When this is all over, next month, or whenever it diminishes, can we please keep some of this sweet slowness? Can we purposefully hold on to our extended Sabbath and slow down at least once a week and find the quiet and peace?

When this is all over, next month, or whenever it diminishes, can we please keep some of this sweet slowness?

There are ways to retain this unintended magic. So many of the people working and schooling from home could continue to do so or work at the business one day a week. It reduces traffic and pollution and noise and stress. Elementary school aged children do not need homework, and most of the things hammered into their heads could wait until middle school. Elementary school testing is silly, too, except for basic reading and arithmetic comprehension. Children don’t have to have nonstop extracurriculars. The travel demanded in jobs is often unnecessary. College doesn’t have to cost $50,000 a year, and learning doesn’t require dorm-fueled debauchery. It is quite possible to learn via video and chat in chat rooms and still laugh and learn together. In fact, look at all the job needs popping up that don’t require higher education at all. If manufacturing returns to America in force, college and the attendant debt will hopefully be much less necessary.

The world spun like a top before coronavirus brought it up short. It’s difficult to remember a month ago. Time is stretching.

It’s not all fresh air and respite during this forced isolation. Even as crime has dropped, domestic violence is up. There is also the tyranny of schools imposing unreasonable expectations on families. Working parents are frustrated about the workloads from teachers during this at-home time. Karol Markowitz writes,

Now there is a constant barrage of links, passwords, Google classroom, Zoom, Zoom, Zoom. It’s too much: We get messages from their music teachers, their art teachers, librarians, even their gym teachers. They take attendance strictly.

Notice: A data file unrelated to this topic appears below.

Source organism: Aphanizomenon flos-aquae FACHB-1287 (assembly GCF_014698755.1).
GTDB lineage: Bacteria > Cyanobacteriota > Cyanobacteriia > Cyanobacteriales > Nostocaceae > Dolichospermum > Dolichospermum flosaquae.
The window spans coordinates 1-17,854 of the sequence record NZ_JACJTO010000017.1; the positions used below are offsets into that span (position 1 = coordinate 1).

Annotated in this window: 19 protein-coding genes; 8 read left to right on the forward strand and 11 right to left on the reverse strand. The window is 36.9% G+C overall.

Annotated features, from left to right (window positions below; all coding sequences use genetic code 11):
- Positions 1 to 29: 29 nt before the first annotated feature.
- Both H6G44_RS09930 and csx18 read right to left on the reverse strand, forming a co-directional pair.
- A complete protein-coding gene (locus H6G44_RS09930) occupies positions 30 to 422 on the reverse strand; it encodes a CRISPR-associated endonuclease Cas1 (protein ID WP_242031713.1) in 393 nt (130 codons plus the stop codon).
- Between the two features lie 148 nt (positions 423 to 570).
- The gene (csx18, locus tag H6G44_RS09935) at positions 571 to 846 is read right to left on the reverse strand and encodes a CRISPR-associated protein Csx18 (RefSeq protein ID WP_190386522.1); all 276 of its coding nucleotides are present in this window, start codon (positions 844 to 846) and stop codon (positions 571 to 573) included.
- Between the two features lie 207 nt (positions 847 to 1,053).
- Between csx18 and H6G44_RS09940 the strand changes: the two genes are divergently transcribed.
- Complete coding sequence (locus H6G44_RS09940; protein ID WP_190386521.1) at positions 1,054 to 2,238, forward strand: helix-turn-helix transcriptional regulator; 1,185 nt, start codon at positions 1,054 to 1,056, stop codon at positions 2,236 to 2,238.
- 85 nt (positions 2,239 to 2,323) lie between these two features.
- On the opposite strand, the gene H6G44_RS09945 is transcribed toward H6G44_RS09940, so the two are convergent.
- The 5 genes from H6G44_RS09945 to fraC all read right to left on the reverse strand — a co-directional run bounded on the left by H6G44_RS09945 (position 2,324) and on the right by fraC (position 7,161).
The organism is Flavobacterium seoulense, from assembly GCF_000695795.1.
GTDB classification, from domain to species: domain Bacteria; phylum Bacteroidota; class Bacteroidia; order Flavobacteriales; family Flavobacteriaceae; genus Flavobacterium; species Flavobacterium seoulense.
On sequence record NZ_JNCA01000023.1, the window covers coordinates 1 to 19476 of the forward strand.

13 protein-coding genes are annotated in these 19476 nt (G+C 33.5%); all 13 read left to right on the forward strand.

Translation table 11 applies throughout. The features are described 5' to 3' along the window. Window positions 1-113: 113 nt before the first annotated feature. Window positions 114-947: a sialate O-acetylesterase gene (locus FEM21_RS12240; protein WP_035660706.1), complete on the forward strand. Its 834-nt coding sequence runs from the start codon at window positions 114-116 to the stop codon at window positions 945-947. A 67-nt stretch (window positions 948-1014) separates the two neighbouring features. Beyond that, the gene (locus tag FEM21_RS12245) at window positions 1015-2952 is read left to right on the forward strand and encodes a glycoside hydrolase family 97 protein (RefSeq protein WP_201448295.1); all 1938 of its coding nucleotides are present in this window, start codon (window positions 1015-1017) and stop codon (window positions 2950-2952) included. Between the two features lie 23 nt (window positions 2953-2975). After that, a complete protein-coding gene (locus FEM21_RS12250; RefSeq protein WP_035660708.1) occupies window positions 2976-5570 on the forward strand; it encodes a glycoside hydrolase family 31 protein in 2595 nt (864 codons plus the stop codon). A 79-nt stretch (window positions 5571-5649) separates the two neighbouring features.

Parents with little kids in day care report that they are asked to check in for a half-hour Zoom session every day. If you have ever tried to make a toddler sit still for half an hour, you can imagine the good times that are had. Sure, they don’t have to do it, but who wants to be the parent who couldn’t produce a happy-looking child for the daily video check-in?

The answer is simple, though socially difficult: rebel. Teachers and schools were ridiculous in their expectations during full-time in-class attendance. Rebel against the tyranny while you have them at home. Most of it is nonsense, anyway. What, of great value, is anyone imparting in a four-year-old? Nothing. They need to be read books and have play time and nap time.

So much of what passed as normal and necessary is absurd and stupid. This is evident in the schedules of children, teens, college students, and working parents. The way things are doesn’t mean that’s the way things have to be.

That’s what the Sabbath is for: resting, meditating on higher thoughts, worshiping, and being with family and community. The last part is impossible right now, or at least stupid. Thinking, planning, and realigning can be done now and, really, needs to be done now.

People are rightly concerned about the living they’ll make after this. They should also consider what kind of life they want to have. The extended Sabbath is giving Americans time to reassess, and that’s a good thing to come out of COVID-19.

Melissa Mackenzie
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Melissa Mackenzie is Publisher of The American Spectator. Melissa commentates for the BBC and has appeared on Fox. Her work has been featured at The Guardian, PJ Media, and was a front page contributor to RedState. Melissa commutes from Houston, Texas to Alexandria, VA. She lives in Houston with her two sons, one daughter, and two diva rescue cats. You can follow Ms. Mackenzie on Twitter: @MelissaTweets.